What Not to Say to People Who Have Chronic Health ConditionsAuthor: Diplomat Pharmacy Date: February 06, 2020
Mallory, a Diplomat employee, became a Diplomat patient when she was diagnosed with cancer. Her friends and family reacted to her diagnosis and treatment in many different ways — some helpful, some not. Here, Mallory shares her observations on what you can say to support loved ones who have cancer — and the kind of statements you should avoid.
What are the best things to say — and not say — when someone you care about is facing a rough road ahead? I remember being newly diagnosed, and for that first week anyone could have said anything to me and I wouldn’t have thought twice about it. I was in such a daze of appointments and poking and prodding that nothing could have offended me.
It wasn’t until my first hospital stay that I started to feel the words and the way people would look at me. I think the worst was the pity look — I will never forget when one of my mom’s friends walked in my hospital room and just had that giant frown on her face and puppy-dog eyes. I was having a good day and that reminder on her face brought me right back to the tiny, dimly lit room I was stuck in for weeks.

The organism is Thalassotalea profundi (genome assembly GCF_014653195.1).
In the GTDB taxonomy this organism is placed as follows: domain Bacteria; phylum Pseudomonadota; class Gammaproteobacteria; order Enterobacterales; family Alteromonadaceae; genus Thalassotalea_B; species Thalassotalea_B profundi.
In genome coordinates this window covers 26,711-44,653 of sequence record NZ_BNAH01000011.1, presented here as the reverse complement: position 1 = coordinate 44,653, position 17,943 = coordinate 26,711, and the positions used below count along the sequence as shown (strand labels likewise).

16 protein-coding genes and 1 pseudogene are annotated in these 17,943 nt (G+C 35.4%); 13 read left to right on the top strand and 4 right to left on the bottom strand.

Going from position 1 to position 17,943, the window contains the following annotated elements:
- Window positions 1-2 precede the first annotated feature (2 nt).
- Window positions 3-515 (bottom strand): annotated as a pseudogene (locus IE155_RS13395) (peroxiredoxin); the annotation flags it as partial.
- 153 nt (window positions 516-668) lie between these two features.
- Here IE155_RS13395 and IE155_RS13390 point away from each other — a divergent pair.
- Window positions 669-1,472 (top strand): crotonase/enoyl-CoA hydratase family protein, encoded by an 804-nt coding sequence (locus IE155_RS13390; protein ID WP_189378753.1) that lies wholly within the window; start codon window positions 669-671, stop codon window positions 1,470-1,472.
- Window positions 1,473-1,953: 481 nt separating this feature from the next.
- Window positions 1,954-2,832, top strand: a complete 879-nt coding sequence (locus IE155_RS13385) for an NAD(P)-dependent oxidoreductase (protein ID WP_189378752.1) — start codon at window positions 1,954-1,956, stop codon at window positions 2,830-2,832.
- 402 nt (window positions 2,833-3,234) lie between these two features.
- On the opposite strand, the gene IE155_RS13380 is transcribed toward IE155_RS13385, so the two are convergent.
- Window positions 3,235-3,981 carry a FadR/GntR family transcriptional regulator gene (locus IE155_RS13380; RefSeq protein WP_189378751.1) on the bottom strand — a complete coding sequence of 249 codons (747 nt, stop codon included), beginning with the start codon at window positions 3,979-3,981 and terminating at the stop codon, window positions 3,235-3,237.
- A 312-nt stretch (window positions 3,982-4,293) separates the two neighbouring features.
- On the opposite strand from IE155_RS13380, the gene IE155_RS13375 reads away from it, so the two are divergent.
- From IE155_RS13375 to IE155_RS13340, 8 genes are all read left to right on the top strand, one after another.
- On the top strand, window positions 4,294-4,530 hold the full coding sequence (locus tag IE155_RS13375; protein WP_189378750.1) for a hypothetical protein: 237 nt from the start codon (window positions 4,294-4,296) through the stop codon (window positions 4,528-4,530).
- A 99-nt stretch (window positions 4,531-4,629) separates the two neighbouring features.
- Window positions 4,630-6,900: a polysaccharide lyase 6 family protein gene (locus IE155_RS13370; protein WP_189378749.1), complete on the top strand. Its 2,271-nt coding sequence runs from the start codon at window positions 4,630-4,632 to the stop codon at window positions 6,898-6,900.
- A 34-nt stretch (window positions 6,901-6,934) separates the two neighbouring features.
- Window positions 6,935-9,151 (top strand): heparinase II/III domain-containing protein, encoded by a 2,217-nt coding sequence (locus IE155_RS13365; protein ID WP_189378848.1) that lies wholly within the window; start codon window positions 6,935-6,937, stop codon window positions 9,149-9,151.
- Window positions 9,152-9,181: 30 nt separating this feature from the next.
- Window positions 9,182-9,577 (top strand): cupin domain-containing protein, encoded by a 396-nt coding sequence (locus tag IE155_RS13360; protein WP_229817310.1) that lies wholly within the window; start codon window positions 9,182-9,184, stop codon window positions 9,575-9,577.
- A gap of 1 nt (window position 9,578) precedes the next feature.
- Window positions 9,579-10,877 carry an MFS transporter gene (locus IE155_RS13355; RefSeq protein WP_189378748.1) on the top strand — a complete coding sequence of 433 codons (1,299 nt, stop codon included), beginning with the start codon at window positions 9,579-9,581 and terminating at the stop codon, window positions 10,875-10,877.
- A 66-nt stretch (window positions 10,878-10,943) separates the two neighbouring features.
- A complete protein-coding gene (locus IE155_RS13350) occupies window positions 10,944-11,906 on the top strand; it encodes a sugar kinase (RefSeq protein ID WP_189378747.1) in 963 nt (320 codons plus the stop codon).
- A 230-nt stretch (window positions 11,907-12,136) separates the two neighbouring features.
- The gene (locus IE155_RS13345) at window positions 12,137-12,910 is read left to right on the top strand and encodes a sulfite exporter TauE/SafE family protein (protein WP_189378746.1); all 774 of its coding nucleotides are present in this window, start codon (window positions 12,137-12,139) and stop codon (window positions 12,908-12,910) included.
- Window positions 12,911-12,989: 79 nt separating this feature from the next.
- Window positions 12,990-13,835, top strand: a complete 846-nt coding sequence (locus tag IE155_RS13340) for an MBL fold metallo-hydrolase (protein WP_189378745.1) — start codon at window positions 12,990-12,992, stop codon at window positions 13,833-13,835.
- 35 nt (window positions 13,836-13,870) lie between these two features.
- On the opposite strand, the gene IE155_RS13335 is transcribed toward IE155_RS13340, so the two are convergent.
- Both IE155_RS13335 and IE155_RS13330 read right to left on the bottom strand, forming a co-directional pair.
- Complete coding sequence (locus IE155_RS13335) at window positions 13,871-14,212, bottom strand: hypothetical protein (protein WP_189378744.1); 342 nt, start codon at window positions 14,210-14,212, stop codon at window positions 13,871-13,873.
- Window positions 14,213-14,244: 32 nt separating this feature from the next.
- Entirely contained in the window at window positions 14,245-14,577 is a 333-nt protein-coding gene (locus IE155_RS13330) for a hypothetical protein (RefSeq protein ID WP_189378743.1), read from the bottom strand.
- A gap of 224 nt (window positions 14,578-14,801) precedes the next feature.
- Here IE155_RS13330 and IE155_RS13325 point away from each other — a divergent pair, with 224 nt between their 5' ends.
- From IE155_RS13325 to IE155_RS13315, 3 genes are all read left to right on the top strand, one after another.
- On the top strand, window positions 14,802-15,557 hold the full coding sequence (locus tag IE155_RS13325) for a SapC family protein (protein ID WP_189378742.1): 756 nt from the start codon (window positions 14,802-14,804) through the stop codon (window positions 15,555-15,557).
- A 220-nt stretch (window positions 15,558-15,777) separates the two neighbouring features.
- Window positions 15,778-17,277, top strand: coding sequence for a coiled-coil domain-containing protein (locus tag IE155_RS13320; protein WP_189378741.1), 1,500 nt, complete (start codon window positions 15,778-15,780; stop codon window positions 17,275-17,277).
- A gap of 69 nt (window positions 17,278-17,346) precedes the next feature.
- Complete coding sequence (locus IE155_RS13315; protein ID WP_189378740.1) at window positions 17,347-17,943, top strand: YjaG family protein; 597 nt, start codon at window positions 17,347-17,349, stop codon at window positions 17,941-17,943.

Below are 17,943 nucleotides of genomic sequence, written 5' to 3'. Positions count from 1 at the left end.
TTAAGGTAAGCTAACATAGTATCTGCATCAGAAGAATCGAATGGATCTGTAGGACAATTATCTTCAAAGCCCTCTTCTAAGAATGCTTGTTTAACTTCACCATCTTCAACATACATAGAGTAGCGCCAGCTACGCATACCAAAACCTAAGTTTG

It wasn’t even just her look. It was the way people would speak to me or the things they would say. After months of being locked up in the hospital, I was finally able to go home and be around more people. I was so happy to have other human interactions, but when most people would speak to me, the conversations were strange.
One of my “favorite” lines was the infamous, “My [insert someone they know or barely know] had the same kind of cancer, but they didn’t make it.”
Oh, okay … well, thank you. I guess.
How do you react to that? What do you say when you are internally struggling to not play the 100-questions game with them about every little thing they went through in their treatment to make sure that’s not happening to you? Let me tell you, it’s hard. I struggled with it for years. I still struggle with it from time to time.
I have reached out to fellow survivors and compiled a list of things that you should avoid saying to a cancer patient — and a list of things we’d love to hear.
Things to Avoid
Things to Say
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